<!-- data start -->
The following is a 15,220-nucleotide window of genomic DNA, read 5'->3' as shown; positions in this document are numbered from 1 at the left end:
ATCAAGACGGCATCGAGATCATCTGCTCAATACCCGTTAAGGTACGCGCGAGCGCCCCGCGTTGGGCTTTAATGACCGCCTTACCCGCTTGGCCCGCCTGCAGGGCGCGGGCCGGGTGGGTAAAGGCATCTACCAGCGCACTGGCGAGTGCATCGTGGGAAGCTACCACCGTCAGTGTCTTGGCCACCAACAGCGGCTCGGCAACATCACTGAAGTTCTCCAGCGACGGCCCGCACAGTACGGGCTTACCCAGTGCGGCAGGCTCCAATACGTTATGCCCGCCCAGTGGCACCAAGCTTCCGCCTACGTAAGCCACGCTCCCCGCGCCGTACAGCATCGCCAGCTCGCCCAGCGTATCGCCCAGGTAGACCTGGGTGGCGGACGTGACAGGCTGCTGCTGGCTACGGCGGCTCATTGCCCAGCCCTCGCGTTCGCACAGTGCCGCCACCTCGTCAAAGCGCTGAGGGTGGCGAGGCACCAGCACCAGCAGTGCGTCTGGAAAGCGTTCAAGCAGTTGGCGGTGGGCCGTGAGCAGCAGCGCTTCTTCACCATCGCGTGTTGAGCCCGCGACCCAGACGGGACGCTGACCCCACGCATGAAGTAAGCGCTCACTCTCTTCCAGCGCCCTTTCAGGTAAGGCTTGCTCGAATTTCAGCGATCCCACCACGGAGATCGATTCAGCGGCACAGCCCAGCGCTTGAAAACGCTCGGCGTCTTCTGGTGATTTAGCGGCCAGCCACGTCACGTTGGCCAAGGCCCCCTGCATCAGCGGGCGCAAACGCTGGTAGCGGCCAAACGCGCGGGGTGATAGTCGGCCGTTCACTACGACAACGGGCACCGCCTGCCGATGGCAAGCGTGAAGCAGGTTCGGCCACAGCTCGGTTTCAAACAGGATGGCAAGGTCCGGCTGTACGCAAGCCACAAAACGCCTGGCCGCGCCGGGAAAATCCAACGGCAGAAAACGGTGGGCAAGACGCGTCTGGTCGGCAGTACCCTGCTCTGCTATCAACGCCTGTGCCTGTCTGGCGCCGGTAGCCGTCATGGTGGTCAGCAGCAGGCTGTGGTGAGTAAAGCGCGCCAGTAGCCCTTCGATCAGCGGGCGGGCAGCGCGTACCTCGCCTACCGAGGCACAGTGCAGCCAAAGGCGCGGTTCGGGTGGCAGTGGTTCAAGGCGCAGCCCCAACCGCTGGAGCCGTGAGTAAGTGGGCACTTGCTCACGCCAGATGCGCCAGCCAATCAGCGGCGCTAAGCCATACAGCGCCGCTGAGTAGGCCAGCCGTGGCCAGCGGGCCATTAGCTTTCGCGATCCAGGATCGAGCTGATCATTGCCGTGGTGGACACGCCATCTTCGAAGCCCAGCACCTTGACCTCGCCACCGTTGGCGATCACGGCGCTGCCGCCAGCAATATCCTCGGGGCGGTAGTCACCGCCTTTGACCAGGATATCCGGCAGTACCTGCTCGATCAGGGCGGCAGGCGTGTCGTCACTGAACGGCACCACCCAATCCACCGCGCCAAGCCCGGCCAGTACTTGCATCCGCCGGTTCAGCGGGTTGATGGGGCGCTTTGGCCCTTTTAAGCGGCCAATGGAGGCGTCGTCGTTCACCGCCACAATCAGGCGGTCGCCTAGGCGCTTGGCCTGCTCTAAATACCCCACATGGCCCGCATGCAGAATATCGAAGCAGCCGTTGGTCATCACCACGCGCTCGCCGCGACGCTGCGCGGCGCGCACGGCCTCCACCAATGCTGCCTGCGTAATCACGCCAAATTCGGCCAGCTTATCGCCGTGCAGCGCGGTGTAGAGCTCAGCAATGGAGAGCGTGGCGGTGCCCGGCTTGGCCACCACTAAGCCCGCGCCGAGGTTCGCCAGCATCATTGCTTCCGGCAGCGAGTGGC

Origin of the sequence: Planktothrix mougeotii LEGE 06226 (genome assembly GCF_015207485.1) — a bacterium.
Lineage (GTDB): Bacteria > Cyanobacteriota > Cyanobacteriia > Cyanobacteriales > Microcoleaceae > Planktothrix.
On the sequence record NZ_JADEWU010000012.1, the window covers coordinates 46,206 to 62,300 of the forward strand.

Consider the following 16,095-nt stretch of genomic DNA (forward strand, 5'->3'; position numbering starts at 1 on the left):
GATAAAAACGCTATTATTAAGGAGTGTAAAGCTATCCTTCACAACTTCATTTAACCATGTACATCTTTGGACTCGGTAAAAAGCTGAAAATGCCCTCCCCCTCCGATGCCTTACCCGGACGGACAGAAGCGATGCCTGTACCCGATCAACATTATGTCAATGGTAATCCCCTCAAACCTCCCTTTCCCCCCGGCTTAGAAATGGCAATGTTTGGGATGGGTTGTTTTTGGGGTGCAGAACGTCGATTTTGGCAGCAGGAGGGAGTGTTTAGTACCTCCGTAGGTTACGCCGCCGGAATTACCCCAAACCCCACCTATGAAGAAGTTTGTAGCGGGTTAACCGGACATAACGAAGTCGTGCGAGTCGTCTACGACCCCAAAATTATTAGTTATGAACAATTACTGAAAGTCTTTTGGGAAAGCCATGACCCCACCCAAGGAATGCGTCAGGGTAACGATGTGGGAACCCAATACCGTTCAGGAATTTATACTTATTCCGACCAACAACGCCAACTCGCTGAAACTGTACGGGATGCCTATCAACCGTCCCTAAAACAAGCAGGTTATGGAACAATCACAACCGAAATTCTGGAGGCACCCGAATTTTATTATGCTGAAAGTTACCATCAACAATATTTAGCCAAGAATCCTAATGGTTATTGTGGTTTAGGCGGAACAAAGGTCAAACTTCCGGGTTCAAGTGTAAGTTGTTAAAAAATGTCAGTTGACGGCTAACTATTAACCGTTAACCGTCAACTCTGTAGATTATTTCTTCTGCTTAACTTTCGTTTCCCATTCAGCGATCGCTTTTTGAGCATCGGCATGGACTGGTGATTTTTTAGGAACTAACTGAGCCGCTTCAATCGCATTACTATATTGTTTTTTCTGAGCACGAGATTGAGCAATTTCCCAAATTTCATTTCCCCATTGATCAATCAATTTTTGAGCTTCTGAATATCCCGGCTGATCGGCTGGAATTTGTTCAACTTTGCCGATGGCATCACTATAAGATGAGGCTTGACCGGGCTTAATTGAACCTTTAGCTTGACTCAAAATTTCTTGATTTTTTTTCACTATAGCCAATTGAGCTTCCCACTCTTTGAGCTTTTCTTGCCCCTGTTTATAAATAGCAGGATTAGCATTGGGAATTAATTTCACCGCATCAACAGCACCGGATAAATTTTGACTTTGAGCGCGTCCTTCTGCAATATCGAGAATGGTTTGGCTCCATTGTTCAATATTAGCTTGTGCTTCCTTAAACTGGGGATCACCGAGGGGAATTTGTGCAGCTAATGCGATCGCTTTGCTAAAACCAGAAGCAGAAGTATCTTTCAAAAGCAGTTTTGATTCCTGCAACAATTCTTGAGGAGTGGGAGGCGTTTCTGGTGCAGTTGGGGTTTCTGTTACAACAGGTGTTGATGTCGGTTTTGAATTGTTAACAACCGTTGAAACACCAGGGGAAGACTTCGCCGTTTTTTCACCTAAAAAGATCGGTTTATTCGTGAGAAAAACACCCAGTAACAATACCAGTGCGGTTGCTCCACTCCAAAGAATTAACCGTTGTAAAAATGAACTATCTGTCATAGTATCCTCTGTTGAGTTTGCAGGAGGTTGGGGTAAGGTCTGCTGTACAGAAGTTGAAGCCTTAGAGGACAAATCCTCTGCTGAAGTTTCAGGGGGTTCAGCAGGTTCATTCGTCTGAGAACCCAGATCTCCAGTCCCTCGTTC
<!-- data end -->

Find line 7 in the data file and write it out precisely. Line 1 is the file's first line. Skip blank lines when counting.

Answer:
GATAAAAACGCTATTATTAAGGAGTGTAAAGCTATCCTTCACAACTTCATTTAACCATGTACATCTTTGGACTCGGTAAAAAGCTGAAAATGCCCTCCCCCTCCGATGCCTTACCCGGACGGACAGAAGCGATGCCTGTACCCGATCAACATTATGTCAATGGTAATCCCCTCAAACCTCCCTTTCCCCCCGGCTTAGAAATGGCAATGTTTGGGATGGGTTGTTTTTGGGGTGCAGAACGTCGATTTTGGCAGCAGGAGGGAGTGTTTAGTACCTCCGTAGGTTACGCCGCCGGAATTACCCCAAACCCCACCTATGAAGAAGTTTGTAGCGGGTTAACCGGACATAACGAAGTCGTGCGAGTCGTCTACGACCCCAAAATTATTAGTTATGAACAATTACTGAAAGTCTTTTGGGAAAGCCATGACCCCACCCAAGGAATGCGTCAGGGTAACGATGTGGGAACCCAATACCGTTCAGGAATTTATACTTATTCCGACCAACAACGCCAACTCGCTGAAACTGTACGGGATGCCTATCAACCGTCCCTAAAACAAGCAGGTTATGGAACAATCACAACCGAAATTCTGGAGGCACCCGAATTTTATTATGCTGAAAGTTACCATCAACAATATTTAGCCAAGAATCCTAATGGTTATTGTGGTTTAGGCGGAACAAAGGTCAAACTTCCGGGTTCAAGTGTAAGTTGTTAAAAAATGTCAGTTGACGGCTAACTATTAACCGTTAACCGTCAACTCTGTAGATTATTTCTTCTGCTTAACTTTCGTTTCCCATTCAGCGATCGCTTTTTGAGCATCGGCATGGACTGGTGATTTTTTAGGAACTAACTGAGCCGCTTCAATCGCATTACTATATTGTTTTTTCTGAGCACGAGATTGAGCAATTTCCCAAATTTCATTTCCCCATTGATCAATCAATTTTTGAGCTTCTGAATATCCCGGCTGATCGGCTGGAATTTGTTCAACTTTGCCGATGGCATCACTATAAGATGAGGCTTGACCGGGCTTAATTGAACCTTTAGCTTGACTCAAAATTTCTTGATTTTTTTTCACTATAGCCAATTGAGCTTCCCACTCTTTGAGCTTTTCTTGCCCCTGTTTATAAATAGCAGGATTAGCATTGGGAATTAATTTCACCGCATCAACAGCACCGGATAAATTTTGACTTTGAGCGCGTCCTTCTGCAATATCGAGAATGGTTTGGCTCCATTGTTCAATATTAGCTTGTGCTTCCTTAAACTGGGGATCACCGAGGGGAATTTGTGCAGCTAATGCGATCGCTTTGCTAAAACCAGAAGCAGAAGTATCTTTCAAAAGCAGTTTTGATTCCTGCAACAATTCTTGAGGAGTGGGAGGCGTTTCTGGTGCAGTTGGGGTTTCTGTTACAACAGGTGTTGATGTCGGTTTTGAATTGTTAACAACCGTTGAAACACCAGGGGAAGACTTCGCCGTTTTTTCACCTAAAAAGATCGGTTTATTCGTGAGAAAAACACCCAGTAACAATACCAGTGCGGTTGCTCCACTCCAAAGAATTAACCGTTGTAAAAATGAACTATCTGTCATAGTATCCTCTGTTGAGTTTGCAGGAGGTTGGGGTAAGGTCTGCTGTACAGAAGTTGAAGCCTTAGAGGACAAATCCTCTGCTGAAGTTTCAGGGGGTTCAGCAGGTTCATTCGTCTGAGAACCCAGATCTCCAGTCCCTCGTTC